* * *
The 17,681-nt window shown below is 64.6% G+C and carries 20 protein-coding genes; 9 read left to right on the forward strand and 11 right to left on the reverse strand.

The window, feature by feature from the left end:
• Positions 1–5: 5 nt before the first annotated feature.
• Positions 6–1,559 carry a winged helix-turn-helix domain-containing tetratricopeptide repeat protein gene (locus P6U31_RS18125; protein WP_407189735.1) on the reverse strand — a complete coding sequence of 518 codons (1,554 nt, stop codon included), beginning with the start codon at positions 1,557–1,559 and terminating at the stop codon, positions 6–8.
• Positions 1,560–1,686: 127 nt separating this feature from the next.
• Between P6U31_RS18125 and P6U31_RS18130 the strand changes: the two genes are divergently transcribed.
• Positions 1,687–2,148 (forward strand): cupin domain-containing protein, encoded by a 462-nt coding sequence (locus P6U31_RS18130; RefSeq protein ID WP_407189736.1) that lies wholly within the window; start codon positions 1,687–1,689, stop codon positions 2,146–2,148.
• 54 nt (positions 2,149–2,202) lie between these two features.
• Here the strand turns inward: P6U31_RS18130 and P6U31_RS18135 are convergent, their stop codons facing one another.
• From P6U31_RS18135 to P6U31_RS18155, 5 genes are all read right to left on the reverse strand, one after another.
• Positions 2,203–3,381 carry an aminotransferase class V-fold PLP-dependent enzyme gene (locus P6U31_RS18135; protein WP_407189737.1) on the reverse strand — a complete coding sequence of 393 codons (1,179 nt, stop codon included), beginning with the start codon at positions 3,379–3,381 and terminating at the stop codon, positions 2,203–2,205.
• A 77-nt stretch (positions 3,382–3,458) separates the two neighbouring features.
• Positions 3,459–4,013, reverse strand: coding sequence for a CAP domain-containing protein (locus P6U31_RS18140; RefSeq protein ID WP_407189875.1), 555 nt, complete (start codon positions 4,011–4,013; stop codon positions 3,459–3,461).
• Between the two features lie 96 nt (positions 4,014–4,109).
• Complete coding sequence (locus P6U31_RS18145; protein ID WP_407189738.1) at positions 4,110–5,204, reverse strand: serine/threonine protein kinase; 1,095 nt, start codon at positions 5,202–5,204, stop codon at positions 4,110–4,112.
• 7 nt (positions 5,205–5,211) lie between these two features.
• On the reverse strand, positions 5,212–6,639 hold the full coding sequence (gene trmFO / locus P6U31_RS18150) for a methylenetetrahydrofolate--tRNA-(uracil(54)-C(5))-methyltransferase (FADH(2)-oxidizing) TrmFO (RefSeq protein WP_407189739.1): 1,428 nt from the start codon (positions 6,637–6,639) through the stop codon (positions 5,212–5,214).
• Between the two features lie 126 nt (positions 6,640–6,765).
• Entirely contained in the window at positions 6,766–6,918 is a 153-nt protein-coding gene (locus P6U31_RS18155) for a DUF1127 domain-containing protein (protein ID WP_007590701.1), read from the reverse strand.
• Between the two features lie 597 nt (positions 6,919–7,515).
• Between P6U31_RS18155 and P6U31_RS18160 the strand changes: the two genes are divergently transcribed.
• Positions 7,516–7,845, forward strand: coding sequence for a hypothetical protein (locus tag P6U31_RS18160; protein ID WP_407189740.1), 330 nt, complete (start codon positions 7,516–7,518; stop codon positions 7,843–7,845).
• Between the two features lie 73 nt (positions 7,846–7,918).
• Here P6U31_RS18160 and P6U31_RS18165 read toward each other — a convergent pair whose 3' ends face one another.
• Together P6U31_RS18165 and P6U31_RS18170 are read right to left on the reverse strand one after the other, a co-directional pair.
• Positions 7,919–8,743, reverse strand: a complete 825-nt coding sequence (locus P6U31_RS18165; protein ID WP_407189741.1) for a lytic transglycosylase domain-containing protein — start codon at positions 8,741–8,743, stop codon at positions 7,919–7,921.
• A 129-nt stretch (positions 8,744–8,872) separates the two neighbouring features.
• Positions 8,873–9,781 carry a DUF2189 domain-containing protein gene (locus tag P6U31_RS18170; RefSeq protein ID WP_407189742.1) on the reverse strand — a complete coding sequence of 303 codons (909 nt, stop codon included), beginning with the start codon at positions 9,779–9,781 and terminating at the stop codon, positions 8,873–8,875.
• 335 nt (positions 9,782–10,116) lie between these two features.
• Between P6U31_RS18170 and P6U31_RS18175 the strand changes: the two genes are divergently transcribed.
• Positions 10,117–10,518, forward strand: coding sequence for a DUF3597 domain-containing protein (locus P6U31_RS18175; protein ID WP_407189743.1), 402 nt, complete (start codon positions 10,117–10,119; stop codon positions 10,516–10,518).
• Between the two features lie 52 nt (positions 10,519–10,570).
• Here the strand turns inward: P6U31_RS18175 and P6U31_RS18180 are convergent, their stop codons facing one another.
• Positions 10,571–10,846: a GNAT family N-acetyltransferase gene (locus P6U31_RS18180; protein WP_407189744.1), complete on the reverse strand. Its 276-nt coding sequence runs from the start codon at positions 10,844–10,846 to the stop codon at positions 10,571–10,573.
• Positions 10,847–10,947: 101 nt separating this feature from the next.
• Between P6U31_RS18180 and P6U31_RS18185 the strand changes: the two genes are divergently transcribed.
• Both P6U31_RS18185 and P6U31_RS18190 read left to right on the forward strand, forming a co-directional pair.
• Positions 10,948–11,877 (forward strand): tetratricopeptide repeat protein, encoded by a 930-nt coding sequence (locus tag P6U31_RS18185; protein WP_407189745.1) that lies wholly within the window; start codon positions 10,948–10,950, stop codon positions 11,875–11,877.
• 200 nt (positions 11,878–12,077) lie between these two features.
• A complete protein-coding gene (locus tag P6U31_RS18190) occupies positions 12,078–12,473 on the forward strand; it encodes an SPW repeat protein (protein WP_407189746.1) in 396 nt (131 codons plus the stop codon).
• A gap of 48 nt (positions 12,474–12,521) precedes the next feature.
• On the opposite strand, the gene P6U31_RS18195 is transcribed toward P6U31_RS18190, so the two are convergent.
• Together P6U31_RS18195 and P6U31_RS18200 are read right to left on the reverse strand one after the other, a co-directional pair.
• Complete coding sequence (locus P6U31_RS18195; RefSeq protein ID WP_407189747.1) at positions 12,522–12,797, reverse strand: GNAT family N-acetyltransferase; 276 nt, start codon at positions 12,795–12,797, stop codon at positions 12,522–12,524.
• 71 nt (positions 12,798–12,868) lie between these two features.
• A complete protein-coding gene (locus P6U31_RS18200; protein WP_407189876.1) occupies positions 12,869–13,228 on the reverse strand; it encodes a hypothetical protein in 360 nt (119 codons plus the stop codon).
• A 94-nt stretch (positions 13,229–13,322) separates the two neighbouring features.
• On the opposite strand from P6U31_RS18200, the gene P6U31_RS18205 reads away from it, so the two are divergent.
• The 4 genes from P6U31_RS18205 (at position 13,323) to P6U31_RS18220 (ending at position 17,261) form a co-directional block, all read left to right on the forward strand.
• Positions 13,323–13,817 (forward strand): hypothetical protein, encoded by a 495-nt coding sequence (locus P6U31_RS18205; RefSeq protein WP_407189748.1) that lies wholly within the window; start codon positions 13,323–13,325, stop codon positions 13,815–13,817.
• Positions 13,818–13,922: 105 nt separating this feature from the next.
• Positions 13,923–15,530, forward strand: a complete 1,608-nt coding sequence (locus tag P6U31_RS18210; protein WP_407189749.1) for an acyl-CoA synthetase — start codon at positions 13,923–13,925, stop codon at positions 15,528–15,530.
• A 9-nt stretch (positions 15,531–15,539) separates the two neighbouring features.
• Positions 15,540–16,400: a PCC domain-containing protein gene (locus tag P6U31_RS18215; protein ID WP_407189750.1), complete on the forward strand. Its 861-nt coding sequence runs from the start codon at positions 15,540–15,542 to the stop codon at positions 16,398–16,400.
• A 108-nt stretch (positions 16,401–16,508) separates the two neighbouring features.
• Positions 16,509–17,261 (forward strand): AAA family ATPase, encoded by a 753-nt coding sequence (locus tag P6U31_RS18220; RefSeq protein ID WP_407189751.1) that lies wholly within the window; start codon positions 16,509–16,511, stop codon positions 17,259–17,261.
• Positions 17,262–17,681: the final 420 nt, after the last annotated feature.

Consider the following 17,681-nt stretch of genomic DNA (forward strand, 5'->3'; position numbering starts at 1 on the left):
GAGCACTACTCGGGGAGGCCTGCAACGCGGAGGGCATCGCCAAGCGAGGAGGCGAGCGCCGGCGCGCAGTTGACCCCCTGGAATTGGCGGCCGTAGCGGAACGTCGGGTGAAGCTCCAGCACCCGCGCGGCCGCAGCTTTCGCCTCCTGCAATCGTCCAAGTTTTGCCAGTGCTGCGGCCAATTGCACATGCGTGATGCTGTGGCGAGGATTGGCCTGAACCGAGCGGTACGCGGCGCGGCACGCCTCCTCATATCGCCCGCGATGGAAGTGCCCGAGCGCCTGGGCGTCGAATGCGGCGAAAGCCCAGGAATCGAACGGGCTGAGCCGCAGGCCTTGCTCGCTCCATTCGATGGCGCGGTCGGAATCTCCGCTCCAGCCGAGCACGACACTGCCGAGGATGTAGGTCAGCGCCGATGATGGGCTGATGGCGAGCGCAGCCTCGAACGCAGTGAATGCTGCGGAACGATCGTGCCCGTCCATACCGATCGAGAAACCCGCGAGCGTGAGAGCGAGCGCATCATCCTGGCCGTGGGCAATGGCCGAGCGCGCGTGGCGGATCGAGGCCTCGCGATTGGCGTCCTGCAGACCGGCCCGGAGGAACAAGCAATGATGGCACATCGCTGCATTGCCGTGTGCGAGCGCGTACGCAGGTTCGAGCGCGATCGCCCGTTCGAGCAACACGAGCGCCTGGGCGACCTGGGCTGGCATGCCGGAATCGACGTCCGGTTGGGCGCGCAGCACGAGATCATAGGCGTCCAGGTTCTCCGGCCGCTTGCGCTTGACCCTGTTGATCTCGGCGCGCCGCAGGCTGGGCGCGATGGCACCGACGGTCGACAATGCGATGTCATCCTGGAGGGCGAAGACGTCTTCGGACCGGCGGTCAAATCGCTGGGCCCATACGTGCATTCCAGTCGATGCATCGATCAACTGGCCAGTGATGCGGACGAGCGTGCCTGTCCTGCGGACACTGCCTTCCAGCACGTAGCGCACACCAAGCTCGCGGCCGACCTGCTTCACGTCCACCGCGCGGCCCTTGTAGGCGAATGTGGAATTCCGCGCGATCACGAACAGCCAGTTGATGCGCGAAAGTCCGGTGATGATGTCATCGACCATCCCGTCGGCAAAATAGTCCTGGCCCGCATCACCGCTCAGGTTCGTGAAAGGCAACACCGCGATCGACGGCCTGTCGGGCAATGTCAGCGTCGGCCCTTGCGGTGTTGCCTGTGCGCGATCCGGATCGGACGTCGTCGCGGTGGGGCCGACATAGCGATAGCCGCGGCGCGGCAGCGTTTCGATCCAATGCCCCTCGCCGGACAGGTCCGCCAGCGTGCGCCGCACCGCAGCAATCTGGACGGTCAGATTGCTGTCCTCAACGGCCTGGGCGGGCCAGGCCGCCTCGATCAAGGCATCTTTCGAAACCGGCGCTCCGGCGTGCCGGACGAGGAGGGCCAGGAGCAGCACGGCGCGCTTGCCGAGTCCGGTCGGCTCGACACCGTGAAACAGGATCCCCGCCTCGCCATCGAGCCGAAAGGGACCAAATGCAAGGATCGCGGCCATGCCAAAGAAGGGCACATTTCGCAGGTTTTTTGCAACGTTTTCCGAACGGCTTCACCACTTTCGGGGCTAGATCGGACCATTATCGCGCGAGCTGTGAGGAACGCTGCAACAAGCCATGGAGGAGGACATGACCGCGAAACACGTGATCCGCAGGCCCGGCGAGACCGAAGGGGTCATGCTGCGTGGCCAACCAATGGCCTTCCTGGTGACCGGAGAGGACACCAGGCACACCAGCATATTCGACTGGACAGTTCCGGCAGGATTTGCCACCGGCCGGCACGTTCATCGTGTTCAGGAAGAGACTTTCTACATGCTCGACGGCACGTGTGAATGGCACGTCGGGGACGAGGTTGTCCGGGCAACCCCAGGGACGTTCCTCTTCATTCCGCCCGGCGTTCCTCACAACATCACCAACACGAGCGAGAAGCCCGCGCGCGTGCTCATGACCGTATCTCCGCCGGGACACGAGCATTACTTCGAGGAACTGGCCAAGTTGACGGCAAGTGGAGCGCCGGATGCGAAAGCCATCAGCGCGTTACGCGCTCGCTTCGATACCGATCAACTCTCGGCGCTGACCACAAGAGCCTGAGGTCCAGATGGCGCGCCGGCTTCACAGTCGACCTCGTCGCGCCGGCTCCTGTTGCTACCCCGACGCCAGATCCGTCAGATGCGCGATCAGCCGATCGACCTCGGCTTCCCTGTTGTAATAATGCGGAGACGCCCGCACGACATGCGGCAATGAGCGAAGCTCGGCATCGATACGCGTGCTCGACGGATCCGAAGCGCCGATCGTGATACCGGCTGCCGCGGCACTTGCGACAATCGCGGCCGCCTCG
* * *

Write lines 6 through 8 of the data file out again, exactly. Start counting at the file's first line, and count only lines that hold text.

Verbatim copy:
• Between P6U31_RS18125 and P6U31_RS18130 the strand changes: the two genes are divergently transcribed.
• Positions 1,687–2,148 (forward strand): cupin domain-containing protein, encoded by a 462-nt coding sequence (locus P6U31_RS18130; RefSeq protein ID WP_407189736.1) that lies wholly within the window; start codon positions 1,687–1,689, stop codon positions 2,146–2,148.
• 54 nt (positions 2,149–2,202) lie between these two features.